When Trump won the GOP nomination, in spite of conservative objections, we saw definitive evidence that the organized conservative movement has little popular support. If he goes on to win in November, conservatism is finished. If Trump loses to Clinton, conservatives will try to wash their hands of the defeat. But much damage will have already been done.

In contrast to conventional wisdom, the United States is not a “center-right nation.” The American voting public may be to the right of the electorates in other advanced democracies, but it is certainly not conservative in the sense that William F. Buckley used the term. In fact, despite the claims by various talk-radio personalities, Republicans do not lose because they “betray conservative principles.” Those very principles have been a hindrance to greater electoral success. Trump has broken this illusion, and having demonstrated that there is no conservative consensus among GOP voters, we can expect others to follow his lead. Although the Republican Party will likely survive the 2016 election, its status as a uniformly conservative party will not. The end result of the Trump campaign will be an ideological vacuum on the right, one that will likely be filled by something very different from the mainstream conservative movement we have known for six decades.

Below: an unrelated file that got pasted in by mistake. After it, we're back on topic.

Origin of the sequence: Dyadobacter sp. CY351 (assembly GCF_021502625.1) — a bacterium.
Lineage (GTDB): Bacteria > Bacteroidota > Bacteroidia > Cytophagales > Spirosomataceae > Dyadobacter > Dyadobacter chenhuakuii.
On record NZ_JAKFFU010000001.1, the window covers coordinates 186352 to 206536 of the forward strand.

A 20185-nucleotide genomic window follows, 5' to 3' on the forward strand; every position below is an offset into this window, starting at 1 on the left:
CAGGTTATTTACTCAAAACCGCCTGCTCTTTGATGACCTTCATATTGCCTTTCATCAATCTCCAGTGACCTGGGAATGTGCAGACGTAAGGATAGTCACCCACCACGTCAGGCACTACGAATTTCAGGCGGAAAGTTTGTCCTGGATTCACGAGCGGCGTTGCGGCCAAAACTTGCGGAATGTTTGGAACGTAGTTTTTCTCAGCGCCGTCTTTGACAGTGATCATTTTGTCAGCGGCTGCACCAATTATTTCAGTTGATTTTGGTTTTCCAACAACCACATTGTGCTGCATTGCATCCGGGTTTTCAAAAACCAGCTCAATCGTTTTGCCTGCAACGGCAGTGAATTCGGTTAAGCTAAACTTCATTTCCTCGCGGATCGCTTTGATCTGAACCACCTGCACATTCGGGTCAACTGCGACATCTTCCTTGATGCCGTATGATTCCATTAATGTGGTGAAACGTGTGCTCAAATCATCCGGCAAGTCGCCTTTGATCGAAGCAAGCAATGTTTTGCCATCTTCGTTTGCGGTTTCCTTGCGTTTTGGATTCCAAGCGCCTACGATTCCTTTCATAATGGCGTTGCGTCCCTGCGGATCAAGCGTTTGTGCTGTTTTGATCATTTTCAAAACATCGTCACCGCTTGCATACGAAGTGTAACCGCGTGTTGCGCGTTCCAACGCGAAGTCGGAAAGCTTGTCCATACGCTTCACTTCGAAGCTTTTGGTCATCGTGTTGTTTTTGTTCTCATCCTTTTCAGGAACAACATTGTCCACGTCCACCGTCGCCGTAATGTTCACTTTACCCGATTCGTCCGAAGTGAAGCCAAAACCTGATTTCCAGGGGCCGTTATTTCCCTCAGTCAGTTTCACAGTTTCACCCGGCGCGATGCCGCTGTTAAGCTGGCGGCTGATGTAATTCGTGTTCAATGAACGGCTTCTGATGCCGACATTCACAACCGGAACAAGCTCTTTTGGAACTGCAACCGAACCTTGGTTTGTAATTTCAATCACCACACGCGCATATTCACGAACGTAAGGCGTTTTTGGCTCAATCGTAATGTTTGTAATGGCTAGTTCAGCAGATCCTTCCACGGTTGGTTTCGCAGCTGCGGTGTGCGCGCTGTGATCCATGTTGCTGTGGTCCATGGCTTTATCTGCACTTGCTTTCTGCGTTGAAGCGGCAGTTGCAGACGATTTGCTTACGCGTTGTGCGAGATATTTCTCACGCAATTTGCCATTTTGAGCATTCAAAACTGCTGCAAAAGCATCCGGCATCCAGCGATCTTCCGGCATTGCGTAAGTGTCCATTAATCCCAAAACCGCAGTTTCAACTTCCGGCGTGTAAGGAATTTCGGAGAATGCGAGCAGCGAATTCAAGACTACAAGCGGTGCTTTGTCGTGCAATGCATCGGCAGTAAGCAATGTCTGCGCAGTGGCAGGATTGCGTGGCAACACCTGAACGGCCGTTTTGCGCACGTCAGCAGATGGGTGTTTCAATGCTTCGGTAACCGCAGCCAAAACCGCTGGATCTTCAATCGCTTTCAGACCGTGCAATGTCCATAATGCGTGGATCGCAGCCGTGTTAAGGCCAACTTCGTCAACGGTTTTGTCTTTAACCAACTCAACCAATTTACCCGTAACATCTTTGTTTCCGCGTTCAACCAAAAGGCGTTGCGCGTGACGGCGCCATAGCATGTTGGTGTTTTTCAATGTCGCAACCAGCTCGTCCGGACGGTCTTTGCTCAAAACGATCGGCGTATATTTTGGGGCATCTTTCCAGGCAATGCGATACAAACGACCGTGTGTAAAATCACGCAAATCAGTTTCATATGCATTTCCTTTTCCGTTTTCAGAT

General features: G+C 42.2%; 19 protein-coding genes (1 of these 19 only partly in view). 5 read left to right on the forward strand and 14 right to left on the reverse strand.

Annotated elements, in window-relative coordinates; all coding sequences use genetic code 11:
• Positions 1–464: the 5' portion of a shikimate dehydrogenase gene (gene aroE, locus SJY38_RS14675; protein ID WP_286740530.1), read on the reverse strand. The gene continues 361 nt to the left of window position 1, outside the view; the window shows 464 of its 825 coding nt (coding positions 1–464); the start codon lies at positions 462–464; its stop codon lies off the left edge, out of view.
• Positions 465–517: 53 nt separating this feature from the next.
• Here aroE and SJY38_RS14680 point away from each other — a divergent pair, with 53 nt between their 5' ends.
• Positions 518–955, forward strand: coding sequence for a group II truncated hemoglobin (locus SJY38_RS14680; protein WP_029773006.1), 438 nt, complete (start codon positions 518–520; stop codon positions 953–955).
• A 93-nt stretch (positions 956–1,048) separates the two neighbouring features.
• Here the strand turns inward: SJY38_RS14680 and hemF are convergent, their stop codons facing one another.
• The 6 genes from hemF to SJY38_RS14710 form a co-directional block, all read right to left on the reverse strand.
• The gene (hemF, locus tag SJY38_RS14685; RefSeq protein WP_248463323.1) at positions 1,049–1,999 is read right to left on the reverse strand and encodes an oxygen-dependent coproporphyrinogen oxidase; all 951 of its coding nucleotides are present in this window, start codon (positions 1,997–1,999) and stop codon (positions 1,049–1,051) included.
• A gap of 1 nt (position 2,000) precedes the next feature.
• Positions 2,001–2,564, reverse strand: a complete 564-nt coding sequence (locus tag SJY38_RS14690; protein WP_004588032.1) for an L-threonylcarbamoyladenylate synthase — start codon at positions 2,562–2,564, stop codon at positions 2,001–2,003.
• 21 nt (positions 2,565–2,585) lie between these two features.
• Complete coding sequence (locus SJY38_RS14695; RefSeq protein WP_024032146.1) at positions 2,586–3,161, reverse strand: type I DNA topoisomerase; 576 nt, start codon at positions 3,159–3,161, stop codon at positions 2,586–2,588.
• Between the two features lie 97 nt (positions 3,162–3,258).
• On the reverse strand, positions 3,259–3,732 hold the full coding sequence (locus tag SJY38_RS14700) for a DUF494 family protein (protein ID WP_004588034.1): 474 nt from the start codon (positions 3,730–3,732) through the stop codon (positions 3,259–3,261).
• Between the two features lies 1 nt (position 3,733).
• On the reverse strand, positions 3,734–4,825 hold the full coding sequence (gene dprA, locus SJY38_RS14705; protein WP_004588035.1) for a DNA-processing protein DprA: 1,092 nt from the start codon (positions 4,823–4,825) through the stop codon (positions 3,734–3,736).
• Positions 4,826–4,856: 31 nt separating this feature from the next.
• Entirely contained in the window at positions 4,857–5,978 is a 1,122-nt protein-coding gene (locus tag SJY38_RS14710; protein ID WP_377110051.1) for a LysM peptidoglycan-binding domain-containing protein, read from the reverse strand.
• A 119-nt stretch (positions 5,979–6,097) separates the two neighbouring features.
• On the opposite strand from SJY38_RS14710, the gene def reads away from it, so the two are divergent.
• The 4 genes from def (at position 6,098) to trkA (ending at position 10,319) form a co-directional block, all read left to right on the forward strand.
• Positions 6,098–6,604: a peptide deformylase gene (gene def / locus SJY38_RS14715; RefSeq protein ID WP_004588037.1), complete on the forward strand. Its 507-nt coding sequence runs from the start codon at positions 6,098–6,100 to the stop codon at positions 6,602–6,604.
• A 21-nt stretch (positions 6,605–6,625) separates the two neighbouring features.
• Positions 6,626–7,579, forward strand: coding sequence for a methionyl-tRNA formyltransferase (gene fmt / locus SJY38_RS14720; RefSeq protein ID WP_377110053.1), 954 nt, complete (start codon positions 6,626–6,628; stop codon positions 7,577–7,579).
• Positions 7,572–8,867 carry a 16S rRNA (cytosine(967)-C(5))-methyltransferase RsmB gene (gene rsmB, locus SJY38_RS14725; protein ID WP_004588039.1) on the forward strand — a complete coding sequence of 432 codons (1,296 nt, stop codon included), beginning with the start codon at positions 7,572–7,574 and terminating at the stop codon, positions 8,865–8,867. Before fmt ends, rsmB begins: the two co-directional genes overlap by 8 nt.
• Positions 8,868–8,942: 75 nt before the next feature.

2016 Kansas Book Festival

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This Saturday is the 2016 Kansas Book Festival in Topeka. We are proud, honored and not surprised that three University Press of Kansas books (Kansas Wildflowers and Weeds, Twenty-Five Years Among the Indians and Buffalo, and Kansas Trail Guide) are being honored as 2016 Notable Books.

The fifteen books selected for the honor feature quality titles with wide public appeal, either written by Kansans or about a Kansas-related topic.